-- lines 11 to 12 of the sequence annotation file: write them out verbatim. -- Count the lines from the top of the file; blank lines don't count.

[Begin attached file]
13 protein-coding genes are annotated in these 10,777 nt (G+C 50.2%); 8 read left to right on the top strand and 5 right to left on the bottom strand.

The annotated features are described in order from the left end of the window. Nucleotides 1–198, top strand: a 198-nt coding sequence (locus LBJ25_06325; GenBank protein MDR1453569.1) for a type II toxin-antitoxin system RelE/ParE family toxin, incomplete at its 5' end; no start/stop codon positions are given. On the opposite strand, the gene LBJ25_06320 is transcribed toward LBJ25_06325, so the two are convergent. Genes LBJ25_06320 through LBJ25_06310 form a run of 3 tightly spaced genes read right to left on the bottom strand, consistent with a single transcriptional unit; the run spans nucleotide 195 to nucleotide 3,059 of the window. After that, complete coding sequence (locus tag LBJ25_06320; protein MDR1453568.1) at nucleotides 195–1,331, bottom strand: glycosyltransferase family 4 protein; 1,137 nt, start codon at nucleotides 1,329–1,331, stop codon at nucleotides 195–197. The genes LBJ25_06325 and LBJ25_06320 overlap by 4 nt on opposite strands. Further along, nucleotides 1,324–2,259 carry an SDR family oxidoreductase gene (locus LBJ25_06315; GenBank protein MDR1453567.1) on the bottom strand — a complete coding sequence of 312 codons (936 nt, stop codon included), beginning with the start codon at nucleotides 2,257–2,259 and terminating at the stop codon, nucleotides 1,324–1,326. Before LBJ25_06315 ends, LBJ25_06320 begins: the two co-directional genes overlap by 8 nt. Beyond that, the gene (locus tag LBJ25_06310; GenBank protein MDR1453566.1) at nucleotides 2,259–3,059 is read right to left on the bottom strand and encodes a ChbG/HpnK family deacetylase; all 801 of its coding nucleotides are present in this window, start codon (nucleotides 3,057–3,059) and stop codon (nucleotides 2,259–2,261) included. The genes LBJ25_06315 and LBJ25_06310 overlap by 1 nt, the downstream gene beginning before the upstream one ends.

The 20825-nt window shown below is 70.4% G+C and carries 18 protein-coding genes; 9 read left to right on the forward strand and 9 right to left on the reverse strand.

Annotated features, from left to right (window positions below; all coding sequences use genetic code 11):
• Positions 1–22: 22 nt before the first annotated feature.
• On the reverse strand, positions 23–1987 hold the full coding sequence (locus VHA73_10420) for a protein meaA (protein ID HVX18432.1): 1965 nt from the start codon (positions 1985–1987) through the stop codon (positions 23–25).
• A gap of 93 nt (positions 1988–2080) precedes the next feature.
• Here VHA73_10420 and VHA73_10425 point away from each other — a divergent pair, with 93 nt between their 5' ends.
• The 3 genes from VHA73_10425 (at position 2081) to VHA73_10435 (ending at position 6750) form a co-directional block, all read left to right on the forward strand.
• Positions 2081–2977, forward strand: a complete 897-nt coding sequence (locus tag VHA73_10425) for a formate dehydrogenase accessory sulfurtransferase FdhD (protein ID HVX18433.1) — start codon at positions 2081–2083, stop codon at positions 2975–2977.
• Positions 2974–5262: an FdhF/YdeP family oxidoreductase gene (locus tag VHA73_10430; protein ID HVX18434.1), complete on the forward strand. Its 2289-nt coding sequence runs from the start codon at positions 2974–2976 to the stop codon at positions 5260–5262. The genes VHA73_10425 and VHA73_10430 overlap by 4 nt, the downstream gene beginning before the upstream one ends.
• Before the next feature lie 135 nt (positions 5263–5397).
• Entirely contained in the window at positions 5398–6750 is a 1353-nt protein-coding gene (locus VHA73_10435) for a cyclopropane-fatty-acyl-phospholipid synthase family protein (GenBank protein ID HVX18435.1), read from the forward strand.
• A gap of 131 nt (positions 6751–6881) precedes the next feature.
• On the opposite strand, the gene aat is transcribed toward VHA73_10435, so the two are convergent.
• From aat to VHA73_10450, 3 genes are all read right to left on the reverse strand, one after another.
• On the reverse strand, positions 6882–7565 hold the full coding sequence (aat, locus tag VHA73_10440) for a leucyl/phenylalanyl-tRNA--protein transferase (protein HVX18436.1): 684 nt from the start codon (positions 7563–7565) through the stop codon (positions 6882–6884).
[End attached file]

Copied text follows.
• Positions 2974–5262: an FdhF/YdeP family oxidoreductase gene (locus tag VHA73_10430; protein ID HVX18434.1), complete on the forward strand. Its 2289-nt coding sequence runs from the start codon at positions 2974–2976 to the stop codon at positions 5260–5262. The genes VHA73_10425 and VHA73_10430 overlap by 4 nt, the downstream gene beginning before the upstream one ends.
• Before the next feature lie 135 nt (positions 5263–5397).